00bee968 71c2b74d 00000000 00beeaf4 00beea3c TSAPPCMP!KeyNode::Open+0x17
00bee9c0 71c2b75e 00bee9dc 00000090 00000000 TSAPPCMP!KeyNode::EnumerateAndDeleteSubKeys+0x65
00beea20 71c2b75e 00beea3c 00000026 00000000 TSAPPCMP!KeyNode::EnumerateAndDeleteSubKeys+0x76
00beea80 71c2b75e 00beea9c 00000026 7c812ce2 TSAPPCMP!KeyNode::EnumerateAndDeleteSubKeys+0x76
00beeae0 71c2b9d3 00beeb10 0000002e 00000000 TSAPPCMP!KeyNode::EnumerateAndDeleteSubKeys+0x76
00beeb04 71c2a1c3 7c82b2eb 00000000 00000000 TSAPPCMP!KeyNode::DeleteSubKeys+0x35
00beeb50 71c2a499 00beed70 00000002 000d1c58 TSAPPCMP!DeleteReferenceHive+0x5e
00beef7c 42cbc5dd 000cb850 000e5cd8 00000001 TSAPPCMP!TermServPrepareAppInstallDueMSI+0xb9
00beef9c 42cdf01c 00000001 000e8378 000cb850 msi!CMsiEngine::OpenHydraRegistryWindow+0xea
00bef070 42e1734b 000cb850 000d34bc 000cb850 msi!CMsiEngine::BeginTransaction+0x74d
00bef0b0 42d69c4d 00000001 000cb964 000cb850 msi!InstallInitialize+0x367
00bef304 42d6c2cb 000d34bc 42c516b0 000cb850 msi!CMsiEngine::FindAndRunAction+0x86
00bef334 42d6bc56 000cb850 000d34bc 000e0e00 msi!CMsiEngine::DoAction+0x256
00bef4e0 42e13ea8 000cb850 42e13ff0 000cb850 msi!CMsiEngine::Sequence+0x42e
00bef510 42e13fc5 000cb850 42c9a488 42e13fcc msi!RunUIOrExecuteSequence+0x1e7
00bef528 42d69c4d 000cb850 000cb964 000cb850 msi!Install+0x1c
00bef77c 42d6c2cb 42d6c410 42c516b0 000cb850 msi!CMsiEngine::FindAndRunAction+0x86
00bef7ac 42c90b6f 010e0ea8 42d6c410 00000000 msi!CMsiEngine::DoAction+0x256
00beff68 42c6d9cc 00000001 000a39b0 00000000 msi!CreateAndRunEngine+0x4704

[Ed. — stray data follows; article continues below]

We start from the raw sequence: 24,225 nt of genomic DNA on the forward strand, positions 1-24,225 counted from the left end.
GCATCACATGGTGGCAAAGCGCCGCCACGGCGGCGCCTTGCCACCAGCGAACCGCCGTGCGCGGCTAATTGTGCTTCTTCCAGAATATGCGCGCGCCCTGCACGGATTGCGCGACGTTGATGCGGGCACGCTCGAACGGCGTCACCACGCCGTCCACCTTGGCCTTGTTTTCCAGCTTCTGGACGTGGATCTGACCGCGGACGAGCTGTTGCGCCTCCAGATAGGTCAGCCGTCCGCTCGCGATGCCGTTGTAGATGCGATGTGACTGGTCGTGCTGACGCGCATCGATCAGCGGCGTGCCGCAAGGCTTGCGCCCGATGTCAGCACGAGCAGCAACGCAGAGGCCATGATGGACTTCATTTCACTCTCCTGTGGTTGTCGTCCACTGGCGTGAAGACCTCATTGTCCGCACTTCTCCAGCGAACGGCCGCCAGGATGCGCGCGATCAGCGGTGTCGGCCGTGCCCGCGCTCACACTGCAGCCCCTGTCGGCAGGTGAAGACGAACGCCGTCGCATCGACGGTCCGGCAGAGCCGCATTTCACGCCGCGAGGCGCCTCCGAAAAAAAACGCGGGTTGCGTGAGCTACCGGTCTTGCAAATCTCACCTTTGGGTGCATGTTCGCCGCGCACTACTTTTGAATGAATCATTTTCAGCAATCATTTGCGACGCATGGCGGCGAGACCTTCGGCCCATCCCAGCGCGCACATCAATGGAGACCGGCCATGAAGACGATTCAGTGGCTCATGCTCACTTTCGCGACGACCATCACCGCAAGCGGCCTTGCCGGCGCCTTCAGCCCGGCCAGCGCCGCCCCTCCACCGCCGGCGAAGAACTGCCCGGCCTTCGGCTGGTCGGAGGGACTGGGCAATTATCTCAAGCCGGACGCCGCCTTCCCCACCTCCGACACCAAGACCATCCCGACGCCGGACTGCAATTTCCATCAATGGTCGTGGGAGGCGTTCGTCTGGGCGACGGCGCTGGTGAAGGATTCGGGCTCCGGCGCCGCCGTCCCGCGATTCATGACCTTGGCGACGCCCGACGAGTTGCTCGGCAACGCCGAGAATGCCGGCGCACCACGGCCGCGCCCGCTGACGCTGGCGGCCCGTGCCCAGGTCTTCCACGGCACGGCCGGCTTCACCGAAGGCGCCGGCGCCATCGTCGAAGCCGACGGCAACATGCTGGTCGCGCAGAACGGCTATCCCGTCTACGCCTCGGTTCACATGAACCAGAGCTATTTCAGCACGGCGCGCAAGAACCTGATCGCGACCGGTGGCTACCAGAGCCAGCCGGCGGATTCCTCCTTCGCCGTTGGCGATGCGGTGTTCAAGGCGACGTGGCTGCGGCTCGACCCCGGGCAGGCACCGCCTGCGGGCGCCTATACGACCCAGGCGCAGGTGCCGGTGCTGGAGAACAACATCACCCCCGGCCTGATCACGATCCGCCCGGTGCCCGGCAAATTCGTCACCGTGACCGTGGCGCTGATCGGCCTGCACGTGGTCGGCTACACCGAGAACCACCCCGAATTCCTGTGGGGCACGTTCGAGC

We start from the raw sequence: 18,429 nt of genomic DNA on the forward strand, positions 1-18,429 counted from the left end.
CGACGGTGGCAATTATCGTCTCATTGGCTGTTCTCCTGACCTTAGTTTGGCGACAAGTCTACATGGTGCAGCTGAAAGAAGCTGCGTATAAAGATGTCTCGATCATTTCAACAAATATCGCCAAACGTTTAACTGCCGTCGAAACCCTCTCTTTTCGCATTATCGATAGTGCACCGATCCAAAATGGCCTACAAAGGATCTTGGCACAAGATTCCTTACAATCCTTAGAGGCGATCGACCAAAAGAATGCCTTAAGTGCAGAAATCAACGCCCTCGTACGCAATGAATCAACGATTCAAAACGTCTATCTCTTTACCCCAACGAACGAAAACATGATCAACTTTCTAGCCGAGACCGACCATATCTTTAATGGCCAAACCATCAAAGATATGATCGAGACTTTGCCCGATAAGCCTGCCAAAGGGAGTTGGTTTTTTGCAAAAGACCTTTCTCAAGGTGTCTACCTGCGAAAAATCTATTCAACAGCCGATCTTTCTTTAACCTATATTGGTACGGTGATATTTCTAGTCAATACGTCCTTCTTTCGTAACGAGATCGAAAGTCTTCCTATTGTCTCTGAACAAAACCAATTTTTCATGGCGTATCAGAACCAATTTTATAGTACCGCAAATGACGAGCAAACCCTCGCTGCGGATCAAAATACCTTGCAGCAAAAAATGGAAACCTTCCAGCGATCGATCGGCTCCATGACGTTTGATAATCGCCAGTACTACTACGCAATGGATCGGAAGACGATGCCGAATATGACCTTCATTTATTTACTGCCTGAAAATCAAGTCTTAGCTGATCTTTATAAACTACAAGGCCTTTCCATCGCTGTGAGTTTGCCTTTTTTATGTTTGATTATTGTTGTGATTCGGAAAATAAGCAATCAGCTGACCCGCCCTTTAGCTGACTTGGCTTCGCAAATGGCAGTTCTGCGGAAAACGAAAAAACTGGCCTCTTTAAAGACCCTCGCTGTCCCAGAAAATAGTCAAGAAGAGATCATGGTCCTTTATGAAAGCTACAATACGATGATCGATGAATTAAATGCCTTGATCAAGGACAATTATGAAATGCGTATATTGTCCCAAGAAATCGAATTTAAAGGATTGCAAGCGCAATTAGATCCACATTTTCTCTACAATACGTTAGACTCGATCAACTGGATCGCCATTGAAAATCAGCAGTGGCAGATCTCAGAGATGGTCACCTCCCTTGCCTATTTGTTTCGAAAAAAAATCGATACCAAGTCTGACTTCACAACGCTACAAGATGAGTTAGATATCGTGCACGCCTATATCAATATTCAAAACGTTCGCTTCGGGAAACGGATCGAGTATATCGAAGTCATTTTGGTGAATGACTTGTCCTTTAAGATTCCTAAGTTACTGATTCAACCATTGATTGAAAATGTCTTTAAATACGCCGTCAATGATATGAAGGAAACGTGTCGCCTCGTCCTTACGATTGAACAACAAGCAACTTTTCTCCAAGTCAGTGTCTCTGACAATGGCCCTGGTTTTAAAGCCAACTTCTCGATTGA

00beffb8 77e6484f 00a0f4d0 00000000 00000000 msi!MsiUIMessageContext::MainEngineThread+0x2b
00beffec 00000000 42c6d9a1 00a0f4d0 00000000 kernel32!BaseThreadStart+0x34

808c2475 807d1000        cmp     byte ptr [ebp+10h],0

SYMBOL_NAME:  nt!CmpAssignSecurityToKcb+61
FOLLOWUP_NAME:  MachineOwner
IMAGE_NAME:  ntkrpamp.exe
FAILURE_BUCKET_ID:  0x51_nt!CmpAssignSecurityToKcb+61
BUCKET_ID:  0x51_nt!CmpAssignSecurityToKcb+61
Followup: MachineOwner

In essence the output was showing that the crash was being caused when the application msiexec.exe was accessing the registry and it was quite likely happening because of the corruption of a registry key. 

The next step that I took was to run some hardware diagnostic utilities on the server to ensure that the registry problem was not being caused by faulty computer hardware. Those hardware diagnostics results did not show a hardware problem.

Once I had brought the Terminal Server online, after completing the hardware diagnostics, I decide to go through the memory dump once more. I wanted to find out which area of the registry was being accessed  when the crash took place. 

After opening up the memory dump in Windbg.exe I typed the command "!process 0 7 msiexec.exe" . I have provided the relevant part of the output below and it shows that the process 90f75d88 with a process id of 584 was the cause of the crash. The stack trace for this process is the same as the one that I got when I typed !analyze -v.

Output of !process 0 7 msiexec.exe